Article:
The Texas A&M College of Agriculture and Life Sciences’ Department of Food Science and Technology provides graduate students with advanced training in the basic sciences, processing technologies and engineering processes related to production, while also handling the processing, distribution and utilization of food.  

Head and shoulders image of food science doctoral student, Cyprian Syeunda.
Cyprian Syeunda is a doctoral student in the Department of Food Science and Technology at Texas A&M University. (Courtesy photo)

Cyprian Syeunda is a doctoral student from Kenya currently studying in the department. Below, he shares his thoughts on the benefits of a degree in food science and technology and why the department was a good fit for him.

Why did you choose to attend Texas A&M University?

Texas A&M University has excellent alumni outcomes. Students from food science and technology have a competitive edge when it comes to positions in the food industry. After completing my undergraduate and master’s degrees in Kenya, I knew I wanted to pursue a doctorate in the Department of Food Science and Technology at Texas A&M.

The university’s reputation for excellence through high-quality academic programs, internationally recognized authoritative faculty and scholars, excellent campus environment and commitment to research positively influenced my choice.

Since attending Texas A&M, I’ve been fortunate to work with great professors like Dr. Joseph Awika (also the department head), whose research focuses are in line with my desire to advance how to make the best use of our food resources and minimize waste.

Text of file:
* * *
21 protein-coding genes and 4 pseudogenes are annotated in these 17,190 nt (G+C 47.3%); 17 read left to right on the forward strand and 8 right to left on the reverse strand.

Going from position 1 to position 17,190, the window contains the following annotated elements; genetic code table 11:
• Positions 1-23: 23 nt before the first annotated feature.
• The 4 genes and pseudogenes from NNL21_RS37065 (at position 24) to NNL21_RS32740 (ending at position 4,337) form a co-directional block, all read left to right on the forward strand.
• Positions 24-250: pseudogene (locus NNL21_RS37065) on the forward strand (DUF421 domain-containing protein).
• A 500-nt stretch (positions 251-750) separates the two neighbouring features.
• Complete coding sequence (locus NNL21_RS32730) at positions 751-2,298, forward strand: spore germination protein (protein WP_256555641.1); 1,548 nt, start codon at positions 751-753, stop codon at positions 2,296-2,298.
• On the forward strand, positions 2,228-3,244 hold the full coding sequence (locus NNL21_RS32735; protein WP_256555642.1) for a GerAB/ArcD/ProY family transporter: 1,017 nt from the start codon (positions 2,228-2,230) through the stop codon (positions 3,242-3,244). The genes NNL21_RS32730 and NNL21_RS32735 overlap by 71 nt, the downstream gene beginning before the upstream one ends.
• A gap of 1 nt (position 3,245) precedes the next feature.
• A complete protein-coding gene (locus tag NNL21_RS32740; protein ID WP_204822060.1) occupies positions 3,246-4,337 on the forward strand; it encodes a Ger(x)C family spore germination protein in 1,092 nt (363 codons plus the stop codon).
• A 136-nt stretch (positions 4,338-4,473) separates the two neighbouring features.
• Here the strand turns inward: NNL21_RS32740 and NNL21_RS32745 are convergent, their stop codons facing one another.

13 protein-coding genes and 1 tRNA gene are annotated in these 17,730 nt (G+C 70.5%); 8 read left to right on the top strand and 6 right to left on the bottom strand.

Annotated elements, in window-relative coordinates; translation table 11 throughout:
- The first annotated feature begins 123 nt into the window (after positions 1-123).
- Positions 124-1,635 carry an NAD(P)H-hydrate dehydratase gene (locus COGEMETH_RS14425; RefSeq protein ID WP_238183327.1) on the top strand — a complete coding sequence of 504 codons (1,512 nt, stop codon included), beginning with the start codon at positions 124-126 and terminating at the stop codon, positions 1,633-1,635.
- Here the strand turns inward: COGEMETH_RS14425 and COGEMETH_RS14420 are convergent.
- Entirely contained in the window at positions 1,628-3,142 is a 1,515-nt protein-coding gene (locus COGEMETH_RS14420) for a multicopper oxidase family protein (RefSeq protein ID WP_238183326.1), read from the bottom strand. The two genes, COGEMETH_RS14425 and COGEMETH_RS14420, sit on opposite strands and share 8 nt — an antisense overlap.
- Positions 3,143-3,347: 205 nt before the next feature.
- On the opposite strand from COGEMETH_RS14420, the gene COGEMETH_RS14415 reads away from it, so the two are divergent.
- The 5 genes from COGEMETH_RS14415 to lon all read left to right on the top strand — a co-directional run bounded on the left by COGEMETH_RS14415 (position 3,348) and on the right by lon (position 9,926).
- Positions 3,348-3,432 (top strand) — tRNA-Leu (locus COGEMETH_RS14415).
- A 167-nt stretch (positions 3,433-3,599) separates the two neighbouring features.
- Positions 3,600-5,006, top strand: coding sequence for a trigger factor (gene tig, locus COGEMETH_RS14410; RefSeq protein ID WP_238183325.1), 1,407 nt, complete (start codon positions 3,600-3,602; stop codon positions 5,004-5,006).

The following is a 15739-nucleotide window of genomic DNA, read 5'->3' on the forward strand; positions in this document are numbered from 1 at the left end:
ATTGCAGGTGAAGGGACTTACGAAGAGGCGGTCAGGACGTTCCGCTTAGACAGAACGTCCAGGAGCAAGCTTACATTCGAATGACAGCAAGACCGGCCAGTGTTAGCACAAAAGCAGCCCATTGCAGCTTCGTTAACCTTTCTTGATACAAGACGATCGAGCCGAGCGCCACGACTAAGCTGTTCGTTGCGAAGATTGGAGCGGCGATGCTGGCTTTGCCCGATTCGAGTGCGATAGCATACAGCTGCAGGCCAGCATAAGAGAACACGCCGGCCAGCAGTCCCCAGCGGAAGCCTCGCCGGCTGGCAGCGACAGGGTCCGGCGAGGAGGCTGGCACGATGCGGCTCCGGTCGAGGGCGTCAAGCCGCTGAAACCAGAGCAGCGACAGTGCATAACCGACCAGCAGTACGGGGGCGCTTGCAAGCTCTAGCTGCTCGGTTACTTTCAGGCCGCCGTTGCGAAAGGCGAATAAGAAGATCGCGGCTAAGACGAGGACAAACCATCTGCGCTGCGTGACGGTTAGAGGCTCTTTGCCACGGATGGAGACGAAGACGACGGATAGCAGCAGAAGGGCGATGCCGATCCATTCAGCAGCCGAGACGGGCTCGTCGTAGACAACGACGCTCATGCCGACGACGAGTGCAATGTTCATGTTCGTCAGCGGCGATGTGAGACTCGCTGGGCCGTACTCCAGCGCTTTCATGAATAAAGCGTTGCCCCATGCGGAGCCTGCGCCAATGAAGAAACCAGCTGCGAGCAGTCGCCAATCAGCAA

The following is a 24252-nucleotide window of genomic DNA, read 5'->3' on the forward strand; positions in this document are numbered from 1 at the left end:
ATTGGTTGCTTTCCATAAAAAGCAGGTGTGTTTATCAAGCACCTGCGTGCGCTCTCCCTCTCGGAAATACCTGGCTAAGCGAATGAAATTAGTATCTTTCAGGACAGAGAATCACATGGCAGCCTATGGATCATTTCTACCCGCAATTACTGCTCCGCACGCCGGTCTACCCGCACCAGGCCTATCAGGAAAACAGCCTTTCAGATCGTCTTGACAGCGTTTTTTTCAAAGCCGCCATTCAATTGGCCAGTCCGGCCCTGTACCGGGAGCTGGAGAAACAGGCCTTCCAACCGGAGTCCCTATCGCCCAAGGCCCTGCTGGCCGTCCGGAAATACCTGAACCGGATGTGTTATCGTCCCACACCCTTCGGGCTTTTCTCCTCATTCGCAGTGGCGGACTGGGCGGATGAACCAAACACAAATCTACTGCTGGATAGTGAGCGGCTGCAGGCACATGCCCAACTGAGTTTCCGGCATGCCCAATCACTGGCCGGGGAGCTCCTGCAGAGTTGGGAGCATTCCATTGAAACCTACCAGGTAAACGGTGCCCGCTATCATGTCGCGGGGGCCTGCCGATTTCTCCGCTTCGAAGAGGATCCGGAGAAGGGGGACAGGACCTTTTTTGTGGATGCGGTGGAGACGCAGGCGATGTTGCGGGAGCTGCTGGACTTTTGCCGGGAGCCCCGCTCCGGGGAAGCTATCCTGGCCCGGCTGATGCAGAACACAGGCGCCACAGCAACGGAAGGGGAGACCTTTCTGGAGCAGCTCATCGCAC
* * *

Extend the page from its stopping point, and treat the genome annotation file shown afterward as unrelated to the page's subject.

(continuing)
Did your upbringing have any bearing on your decision to pursue food science?

Growing up in a small village in Kenya, my grandfather always made us plant cereals and legumes every crop season. These commodities ensured we had a balanced diet.

Cereals such as sorghum and corn and pulses such as cowpea, were the primary sources of calories. My lunchbox most often consisted of corn and beans, commonly known as Githeri. My evening meal was comprised of a similar combination. Occasionally, boiled tubers — cassava, arrowroot or sweet potato — compensated for cereals as a source of calories for my breakfast.

Animal protein was expensive and not always affordable. Eating animal protein was associated with opulence and a luxurious lifestyle. These humbling life experiences informed my interest in food science.

I am currently working in the department’s Cereal Quality Laboratory, researching how to improve consumer acceptability of whole grains and fortified whole grain-based products. The lab is also involved in international projects aimed at using grains to improve livelihood through nutrition and food security for small-scale farmers in Africa.

What is your favorite food science and technology class?

I consider myself fortunate to have been able to join a program established by internationally recognized past faculty members like Dr. Lloyd Rooney (emeritus regents professor and faculty fellow, Department of Nutrition) and Dr. Ralph Waniska (professor, Department of Soil and Crop Sciences).

They set up the program so that the courses are relevant to the research and future career projection of their students. Food Carbohydrates ranks among the top for me because it integrates food chemistry with human nutrition and biochemistry. In this class, I learned the fundamentals and functionality of the major food constituents for the human body, including their complex relationship to food processing, product development, and sensory and human health. Understanding ingredient functionality is an excellent skill for success in the food industry, and this course prepared me for that.

What activities are you involved in within the department and university?